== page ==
One other oddity: when this occurs (when I've been reading for a bit without glasses), my left eye sometimes gets an odd but distinct feeling that I can't describe. A "weak' feeling, but it's not really weak. That feeling used to occur spontaneously early on in my neuro symptoms (which began in fall 1999). But it rarely happens anymore.
Jen, this isn't too much related to what you describe, but when I saw "monocular double vision" and read about Dennis's experience, I had to jump in! :) Good luck figuring it out.
Hey, it sounds a bit similar - my eyes seem to get tired, and my right eye does feel weak. I've had optic neuritis a couple of times in my right eye.
I've been flipping back and forth on this, and my double vision is inconsistent between glasses and contacts. I don't get double vision at all with no correction, but then again I can't see further than a few inches away from my eyes without glasses or contacts. With the glasses, I get double vision close up, and I get double vision with the contacts, but not always.
So it's a puzzle! I'm going to go into the optometrist and make ABSOLUTELY sure that this is my eyes, and not my glasses or contacts.
This sounds very, very much like my experience Nancy. The ghosting has been getting a lot worse. I'm never sure if it's the astigmatism a have, the mild evidence of ON (on VER) or something else entirely. The right eye (the one with the abnormal VER) is worse than the left for me.
Just last week I noticed the thing you described about relief with squinting. I see a perfect image with a big squint but it makes my face hurt and before long I'm going to look like someone used my upper face for origami practice. My glasses don't help at all. They actually seem to often make the image appear worst. It takes a long time to clear, often over-night.
We have a nice new LARGE computer screen but it helps not a stitch because I just see the lines of print and the ghosted images repeating everything. It's difficult when print is overlaid to figure out what it's saying. Nothing looks as pleasant. I haven't bothered to mention to people that they have eyebrows on their upper lips.
I had a blood test for MG in early summer (negative). I thought an astigmatism could be cleared easily with glasses but I haven't seen a sharp image with or without glasses in a long time. This despite the fact that my eye chart reading isn't bad (I can usually figure out a row of 5-6 spaced letters, duh) and the girls in the office seem pleased with their refraction efforts. The doc doesn't ever seem to hear me when I say I don't see well. Reading is a strain because of this so (outside work) I'm mostly restricted to large print materials or audio books these days. I'd love to clear this up as what I see would be so sharp if it wasn't for the ghosting but it just continues to get worse.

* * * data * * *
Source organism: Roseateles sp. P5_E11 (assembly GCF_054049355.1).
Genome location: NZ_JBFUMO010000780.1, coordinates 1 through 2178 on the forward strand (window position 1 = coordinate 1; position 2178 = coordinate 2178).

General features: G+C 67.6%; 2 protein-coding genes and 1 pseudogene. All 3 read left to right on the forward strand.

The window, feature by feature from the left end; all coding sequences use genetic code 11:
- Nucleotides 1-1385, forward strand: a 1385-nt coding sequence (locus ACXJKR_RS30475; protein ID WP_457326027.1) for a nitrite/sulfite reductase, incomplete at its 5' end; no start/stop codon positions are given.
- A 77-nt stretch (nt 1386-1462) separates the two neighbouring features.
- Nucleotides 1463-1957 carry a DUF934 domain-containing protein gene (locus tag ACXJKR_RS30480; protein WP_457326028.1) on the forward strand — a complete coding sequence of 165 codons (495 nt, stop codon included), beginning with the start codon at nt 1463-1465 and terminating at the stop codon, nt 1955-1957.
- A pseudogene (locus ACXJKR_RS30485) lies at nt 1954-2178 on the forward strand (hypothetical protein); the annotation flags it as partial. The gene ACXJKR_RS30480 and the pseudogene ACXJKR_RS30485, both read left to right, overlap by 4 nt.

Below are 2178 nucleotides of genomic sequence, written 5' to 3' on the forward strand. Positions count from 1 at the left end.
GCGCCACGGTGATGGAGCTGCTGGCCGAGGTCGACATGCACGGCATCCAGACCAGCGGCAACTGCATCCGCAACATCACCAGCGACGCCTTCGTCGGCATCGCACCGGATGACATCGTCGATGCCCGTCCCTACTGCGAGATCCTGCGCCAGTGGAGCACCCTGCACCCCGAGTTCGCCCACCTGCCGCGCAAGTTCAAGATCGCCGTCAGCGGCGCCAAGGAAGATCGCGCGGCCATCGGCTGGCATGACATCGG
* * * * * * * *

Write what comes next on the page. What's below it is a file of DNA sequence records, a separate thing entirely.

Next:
I hope someone here can shed some light on a solution instead of simply sharing the symptoms.
I am having double vision creeping back in. I've had double vision with my first attack of ON and it lasted for months--maybe even a year. I was going to get this corrected with a prism, and then it went away.
I went back to the opthalmologist because I'm having trouble, about six months ago, and they couldn't find evidence of ON. He thought it was Uthoff's. My neuro also thinks it could have been Uthoff's because it's been so hot.
Here's the question for you, that I've been wondering about in regards to my vision as well . . . Is it possible that the double vision is due to past ON damage? I have no clue. All I know is that I've been getting more double vision and it's worse with my glasses and contact lenses.
I feel like I've been falling apart lately, and my vision is the icing on the cake! If you finally figure it out, let me know what it is! I've been calling my neuro's office about other concerns, and hadn't even touched on the eyesight problem just yet.
I have the same question! My eyesight has become so bad in the right eye, and I know I've had ON a couple of times.
So I put my new glasses on today, and everything's doubled at a certain distance. Clear at arm's length, and a foot away from my eyes it's doubled. With my contacts, it's doubled until it gets an arm's length away. Still need to talk to the optometrist to eliminate the lenses as a possibility.
I have severe dry eyes from Sjogrens's syndrome and monocular diplopia in both eyes. The ghosting is bearable in the morning but in the evening it become extreme. A classic case for the poor tear film distorting the image....BUT...when I flood my eye with eye drops (after the film stabilises in a few seconds) there is NO CHANGE to the ghosting. By adding the eye drops I have significantly changed the fluid film so if the fluid film is the cause of the ghosting I should see a change in the ghosting. We know this is the case since when you first put the drops in the image swims for a few seconds as the fluid film stabilises.
So although the dry eyes is undoubtedly the driving force there is a secondary effect/stage which I believe is a temporary distortion of the cornea. It is almost as if the squinting and eye strain are pushing the eye out of shape. Like you if I rest with my eyes shut the ghosting diminishes.
I also have to say that the symptoms are so similar to those reported for Keratoconus that I suspect that a similar mechanism must be at work even if that is not the actual cause.
My NHS eye specialist still believes it is just down to the dry eyes and tear film but frankly I don't believe him.